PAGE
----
Tizza Covi, Rainer Frimmel • Directors of Vera
“There is a contradiction that we always look for in our protagonists”
- VENICE 2022: With their new movie, the Austrian-Italian duo of filmmakers have created a semi-autobiographical vehicle for Italian actress Vera Gemma
Most know her as the daughter of Italian actor Giuliano Gemma, as well as for her striking outfits and face lifts. But at second glance, there is more to Vera Gemma than just being the daughter of someone famous. Tizza Covi and Rainer Frimmel uncover these traits in their film Vera [+see also:
interview: Tizza Covi, Rainer Frimmel
film profile], which has premiered in the Orizzonti section of the 79th Venice International Film Festival.
Cineuropa: Were you fascinated by the person first and foremost, or are you actually guilty of making a film about someone who is the daughter of someone famous?
Tizza Covi: The first time we saw her, we sort of dismissed her as uninteresting because of her striking appearance. But then we were fascinated by what a nice, funny person she is. The issue that concerned us the most is how do you perceive some people? She is a woman who would otherwise be difficult to give a leading role to. That's actually what drove us to make this film.
Rainer Frimmel: The fact that she is Giuliano Gemma's daughter is pure chance. In that respect, we are guilty of the fact that we would have also made the film about her if she had not been Giuliano's daughter.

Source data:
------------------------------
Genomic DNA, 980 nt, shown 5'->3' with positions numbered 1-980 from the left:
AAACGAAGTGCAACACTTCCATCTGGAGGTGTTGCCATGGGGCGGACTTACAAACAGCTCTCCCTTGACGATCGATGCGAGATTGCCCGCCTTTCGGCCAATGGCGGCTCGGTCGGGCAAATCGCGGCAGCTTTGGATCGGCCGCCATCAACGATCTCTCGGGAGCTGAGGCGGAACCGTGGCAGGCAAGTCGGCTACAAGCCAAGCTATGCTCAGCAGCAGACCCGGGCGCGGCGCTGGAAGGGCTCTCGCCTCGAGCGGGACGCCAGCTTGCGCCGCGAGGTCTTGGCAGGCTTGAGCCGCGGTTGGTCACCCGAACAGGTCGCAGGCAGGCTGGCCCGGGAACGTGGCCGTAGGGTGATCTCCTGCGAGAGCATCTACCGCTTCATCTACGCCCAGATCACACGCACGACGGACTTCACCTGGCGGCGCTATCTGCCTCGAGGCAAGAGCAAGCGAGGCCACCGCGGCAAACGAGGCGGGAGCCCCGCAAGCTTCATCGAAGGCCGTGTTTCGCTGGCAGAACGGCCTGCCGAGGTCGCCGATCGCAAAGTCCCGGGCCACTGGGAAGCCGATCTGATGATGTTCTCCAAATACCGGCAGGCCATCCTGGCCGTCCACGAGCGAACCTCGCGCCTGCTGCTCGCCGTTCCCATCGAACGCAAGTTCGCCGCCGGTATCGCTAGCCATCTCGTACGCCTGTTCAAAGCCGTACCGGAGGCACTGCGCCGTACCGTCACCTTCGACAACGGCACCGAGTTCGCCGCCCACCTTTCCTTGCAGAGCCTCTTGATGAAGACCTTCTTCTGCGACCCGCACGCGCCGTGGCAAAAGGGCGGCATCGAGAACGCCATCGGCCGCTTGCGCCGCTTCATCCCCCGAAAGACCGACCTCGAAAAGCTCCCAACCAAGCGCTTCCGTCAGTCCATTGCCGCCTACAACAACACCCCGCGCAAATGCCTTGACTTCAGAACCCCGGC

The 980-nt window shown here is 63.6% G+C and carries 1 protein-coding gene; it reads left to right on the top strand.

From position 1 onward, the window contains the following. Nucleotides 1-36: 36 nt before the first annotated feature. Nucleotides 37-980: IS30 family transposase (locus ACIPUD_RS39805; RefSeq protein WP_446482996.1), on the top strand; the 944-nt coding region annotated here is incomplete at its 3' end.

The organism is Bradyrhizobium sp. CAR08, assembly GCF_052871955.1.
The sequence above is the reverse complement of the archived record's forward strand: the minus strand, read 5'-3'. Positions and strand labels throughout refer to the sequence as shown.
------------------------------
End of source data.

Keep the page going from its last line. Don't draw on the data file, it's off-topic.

On one hand, the film is about ideals of beauty; on the other, it's a fresh look at what it means to be a baby of nepotism.
TC: How does a person come to be so concerned with beauty? She explains that being fat was worse than being a drug addict. That she and her sister were forced to have a nose job. That she always had to hear that it was a pity she wasn’t as good-looking as Giuliano Gemma.
RF: We are also interested in the contradiction. On one hand, she is not blameless for her image, because of the reality shows she takes part in. On the other hand, she is a fragile personality. That is a contradiction we always look for in our protagonists.
As is the case in reality TV, you never really know what is true here. Is that a comparison you would object to?
TC: We write for our protagonists. I know Vera and I listen to her interviews. When she tells me that her beauty standards are inspired by trans artists, then I think about how I can incorporate that into the film. How can I do justice to Daniel and his tattoos, or the grandma who grew up without running water? There is a concept at the beginning, but then the stories of the protagonists are inserted.
Vera never really seems bitter or sad, even though a lot of bad things have happened to her. Was she like that when you got to know her?
TC: We got to know her like that, but the starting point was her autobiography [the book Le bambine cattive diventano cieche]. There, she describes that she inherited a lot and how it went to the fake fiancés. But in the same breath, she says it's her own fault. She wanted to keep people around, and she showered them with money. That is what fascinates me about Vera, that she can pinpoint these mechanisms.
Nonetheless, the film has a positive outlook. Is it a love letter to the Italian film world and her father?
TC: Yes, absolutely; she adores her father. She would never have a bad word to say about him. I think it's a declaration of love to those people who are all so different.
RF: They all have their own burden to carry, their own problems.
TC: Spending time with them, looking behind the scenes and also giving something back to them with the film – that is actually our most beautiful calling.
Did you enjoy reading this article? Please subscribe to our newsletter to receive more stories like this directly in your inbox.